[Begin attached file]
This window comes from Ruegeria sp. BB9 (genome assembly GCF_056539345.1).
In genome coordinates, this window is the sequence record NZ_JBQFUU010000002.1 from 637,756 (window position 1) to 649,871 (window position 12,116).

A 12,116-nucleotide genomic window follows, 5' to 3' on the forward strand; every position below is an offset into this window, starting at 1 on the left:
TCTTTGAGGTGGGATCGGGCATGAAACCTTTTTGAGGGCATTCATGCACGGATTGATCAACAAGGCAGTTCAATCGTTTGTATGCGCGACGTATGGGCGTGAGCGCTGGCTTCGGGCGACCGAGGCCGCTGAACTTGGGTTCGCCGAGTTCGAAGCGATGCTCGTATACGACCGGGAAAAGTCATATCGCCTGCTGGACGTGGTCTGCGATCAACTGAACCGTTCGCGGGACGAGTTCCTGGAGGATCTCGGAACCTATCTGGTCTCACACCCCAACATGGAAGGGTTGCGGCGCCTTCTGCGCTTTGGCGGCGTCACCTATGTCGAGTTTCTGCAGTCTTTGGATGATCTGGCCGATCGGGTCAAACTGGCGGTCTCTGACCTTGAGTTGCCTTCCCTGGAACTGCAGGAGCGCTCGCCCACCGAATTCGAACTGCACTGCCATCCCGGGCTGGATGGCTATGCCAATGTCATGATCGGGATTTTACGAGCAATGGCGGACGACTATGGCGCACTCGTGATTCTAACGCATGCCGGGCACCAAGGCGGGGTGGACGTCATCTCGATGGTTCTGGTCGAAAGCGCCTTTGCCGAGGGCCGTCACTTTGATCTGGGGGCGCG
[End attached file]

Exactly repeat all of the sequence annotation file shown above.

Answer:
This window comes from Ruegeria sp. BB9 (genome assembly GCF_056539345.1).
In genome coordinates, this window is the sequence record NZ_JBQFUU010000002.1 from 637,756 (window position 1) to 649,871 (window position 12,116).

A 12,116-nucleotide genomic window follows, 5' to 3' on the forward strand; every position below is an offset into this window, starting at 1 on the left:
TCTTTGAGGTGGGATCGGGCATGAAACCTTTTTGAGGGCATTCATGCACGGATTGATCAACAAGGCAGTTCAATCGTTTGTATGCGCGACGTATGGGCGTGAGCGCTGGCTTCGGGCGACCGAGGCCGCTGAACTTGGGTTCGCCGAGTTCGAAGCGATGCTCGTATACGACCGGGAAAAGTCATATCGCCTGCTGGACGTGGTCTGCGATCAACTGAACCGTTCGCGGGACGAGTTCCTGGAGGATCTCGGAACCTATCTGGTCTCACACCCCAACATGGAAGGGTTGCGGCGCCTTCTGCGCTTTGGCGGCGTCACCTATGTCGAGTTTCTGCAGTCTTTGGATGATCTGGCCGATCGGGTCAAACTGGCGGTCTCTGACCTTGAGTTGCCTTCCCTGGAACTGCAGGAGCGCTCGCCCACCGAATTCGAACTGCACTGCCATCCCGGGCTGGATGGCTATGCCAATGTCATGATCGGGATTTTACGAGCAATGGCGGACGACTATGGCGCACTCGTGATTCTAACGCATGCCGGGCACCAAGGCGGGGTGGACGTCATCTCGATGGTTCTGGTCGAAAGCGCCTTTGCCGAGGGCCGTCACTTTGATCTGGGGGCGCG